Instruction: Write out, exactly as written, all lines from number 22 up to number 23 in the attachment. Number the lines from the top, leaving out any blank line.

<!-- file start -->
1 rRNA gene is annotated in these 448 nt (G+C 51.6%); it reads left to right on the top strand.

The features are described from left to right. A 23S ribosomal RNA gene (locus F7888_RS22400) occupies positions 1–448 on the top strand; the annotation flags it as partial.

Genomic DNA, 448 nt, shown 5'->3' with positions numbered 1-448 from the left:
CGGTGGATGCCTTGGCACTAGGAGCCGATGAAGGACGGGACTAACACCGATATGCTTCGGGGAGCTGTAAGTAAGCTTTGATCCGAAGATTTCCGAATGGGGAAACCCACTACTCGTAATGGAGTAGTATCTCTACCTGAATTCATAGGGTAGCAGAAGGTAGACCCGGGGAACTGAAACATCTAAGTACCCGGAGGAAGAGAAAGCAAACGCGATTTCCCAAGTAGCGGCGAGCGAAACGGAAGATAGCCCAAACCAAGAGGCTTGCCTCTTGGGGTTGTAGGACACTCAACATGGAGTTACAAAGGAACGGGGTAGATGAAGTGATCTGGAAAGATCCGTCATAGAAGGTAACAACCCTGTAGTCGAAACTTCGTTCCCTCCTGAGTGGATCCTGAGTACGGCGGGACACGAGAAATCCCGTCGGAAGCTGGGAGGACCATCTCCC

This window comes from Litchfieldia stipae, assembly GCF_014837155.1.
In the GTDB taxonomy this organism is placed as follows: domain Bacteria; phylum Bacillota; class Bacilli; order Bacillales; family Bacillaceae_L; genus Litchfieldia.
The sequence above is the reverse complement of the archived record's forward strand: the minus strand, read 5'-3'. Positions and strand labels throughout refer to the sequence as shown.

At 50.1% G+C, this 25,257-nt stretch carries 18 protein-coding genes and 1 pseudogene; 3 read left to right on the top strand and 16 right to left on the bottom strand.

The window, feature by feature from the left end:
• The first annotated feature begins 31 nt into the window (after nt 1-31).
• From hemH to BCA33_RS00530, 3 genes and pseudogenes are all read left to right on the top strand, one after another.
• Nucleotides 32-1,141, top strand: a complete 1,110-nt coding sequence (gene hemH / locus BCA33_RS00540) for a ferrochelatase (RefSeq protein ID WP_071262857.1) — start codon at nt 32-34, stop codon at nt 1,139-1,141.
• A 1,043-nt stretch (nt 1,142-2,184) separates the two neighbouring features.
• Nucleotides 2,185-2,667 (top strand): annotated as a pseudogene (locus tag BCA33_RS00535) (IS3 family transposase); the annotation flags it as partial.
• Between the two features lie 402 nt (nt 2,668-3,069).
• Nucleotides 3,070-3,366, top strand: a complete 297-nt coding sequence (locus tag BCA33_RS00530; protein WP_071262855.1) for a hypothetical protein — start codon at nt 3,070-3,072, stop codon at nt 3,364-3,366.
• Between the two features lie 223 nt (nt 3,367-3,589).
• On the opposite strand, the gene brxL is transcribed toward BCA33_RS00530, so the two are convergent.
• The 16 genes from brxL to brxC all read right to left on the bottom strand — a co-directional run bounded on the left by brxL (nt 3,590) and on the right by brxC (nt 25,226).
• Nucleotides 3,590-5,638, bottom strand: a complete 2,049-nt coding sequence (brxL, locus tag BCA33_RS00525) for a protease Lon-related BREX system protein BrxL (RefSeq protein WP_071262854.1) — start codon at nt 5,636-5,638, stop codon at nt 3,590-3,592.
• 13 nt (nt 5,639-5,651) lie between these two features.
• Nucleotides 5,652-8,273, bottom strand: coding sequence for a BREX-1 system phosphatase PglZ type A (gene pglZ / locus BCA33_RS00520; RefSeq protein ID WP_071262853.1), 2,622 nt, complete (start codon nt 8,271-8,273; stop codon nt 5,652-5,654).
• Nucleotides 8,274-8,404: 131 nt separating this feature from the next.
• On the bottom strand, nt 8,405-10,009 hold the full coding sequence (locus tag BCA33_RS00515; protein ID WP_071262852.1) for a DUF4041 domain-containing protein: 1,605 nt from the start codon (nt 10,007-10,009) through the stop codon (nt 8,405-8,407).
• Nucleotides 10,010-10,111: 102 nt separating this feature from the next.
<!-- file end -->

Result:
• Nucleotides 5,652-8,273, bottom strand: coding sequence for a BREX-1 system phosphatase PglZ type A (gene pglZ / locus BCA33_RS00520; RefSeq protein ID WP_071262853.1), 2,622 nt, complete (start codon nt 8,271-8,273; stop codon nt 5,652-5,654).
• Nucleotides 8,274-8,404: 131 nt separating this feature from the next.